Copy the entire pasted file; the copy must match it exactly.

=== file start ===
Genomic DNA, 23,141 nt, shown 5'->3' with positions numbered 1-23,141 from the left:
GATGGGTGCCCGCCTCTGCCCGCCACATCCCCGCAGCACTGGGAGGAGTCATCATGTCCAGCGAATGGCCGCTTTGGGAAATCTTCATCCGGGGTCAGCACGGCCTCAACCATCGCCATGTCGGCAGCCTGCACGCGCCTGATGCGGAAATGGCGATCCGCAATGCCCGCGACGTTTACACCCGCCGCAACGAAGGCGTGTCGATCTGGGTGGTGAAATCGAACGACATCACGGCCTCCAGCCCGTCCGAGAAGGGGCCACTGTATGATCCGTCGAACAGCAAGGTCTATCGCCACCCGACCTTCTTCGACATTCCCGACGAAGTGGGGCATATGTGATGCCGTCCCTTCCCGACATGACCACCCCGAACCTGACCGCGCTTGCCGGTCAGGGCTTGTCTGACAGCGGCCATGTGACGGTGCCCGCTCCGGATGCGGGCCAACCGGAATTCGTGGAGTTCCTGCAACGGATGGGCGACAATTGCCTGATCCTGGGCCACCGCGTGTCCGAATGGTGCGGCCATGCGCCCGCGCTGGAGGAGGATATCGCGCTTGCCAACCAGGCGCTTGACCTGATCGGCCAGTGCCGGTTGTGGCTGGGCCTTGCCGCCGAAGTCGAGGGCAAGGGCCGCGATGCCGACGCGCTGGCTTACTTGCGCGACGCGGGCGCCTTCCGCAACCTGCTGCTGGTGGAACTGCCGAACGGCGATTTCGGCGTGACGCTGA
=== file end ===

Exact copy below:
Genomic DNA, 23,141 nt, shown 5'->3' with positions numbered 1-23,141 from the left:
GATGGGTGCCCGCCTCTGCCCGCCACATCCCCGCAGCACTGGGAGGAGTCATCATGTCCAGCGAATGGCCGCTTTGGGAAATCTTCATCCGGGGTCAGCACGGCCTCAACCATCGCCATGTCGGCAGCCTGCACGCGCCTGATGCGGAAATGGCGATCCGCAATGCCCGCGACGTTTACACCCGCCGCAACGAAGGCGTGTCGATCTGGGTGGTGAAATCGAACGACATCACGGCCTCCAGCCCGTCCGAGAAGGGGCCACTGTATGATCCGTCGAACAGCAAGGTCTATCGCCACCCGACCTTCTTCGACATTCCCGACGAAGTGGGGCATATGTGATGCCGTCCCTTCCCGACATGACCACCCCGAACCTGACCGCGCTTGCCGGTCAGGGCTTGTCTGACAGCGGCCATGTGACGGTGCCCGCTCCGGATGCGGGCCAACCGGAATTCGTGGAGTTCCTGCAACGGATGGGCGACAATTGCCTGATCCTGGGCCACCGCGTGTCCGAATGGTGCGGCCATGCGCCCGCGCTGGAGGAGGATATCGCGCTTGCCAACCAGGCGCTTGACCTGATCGGCCAGTGCCGGTTGTGGCTGGGCCTTGCCGCCGAAGTCGAGGGCAAGGGCCGCGATGCCGACGCGCTGGCTTACTTGCGCGACGCGGGCGCCTTCCGCAACCTGCTGCTGGTGGAACTGCCGAACGGCGATTTCGGCGTGACGCTGA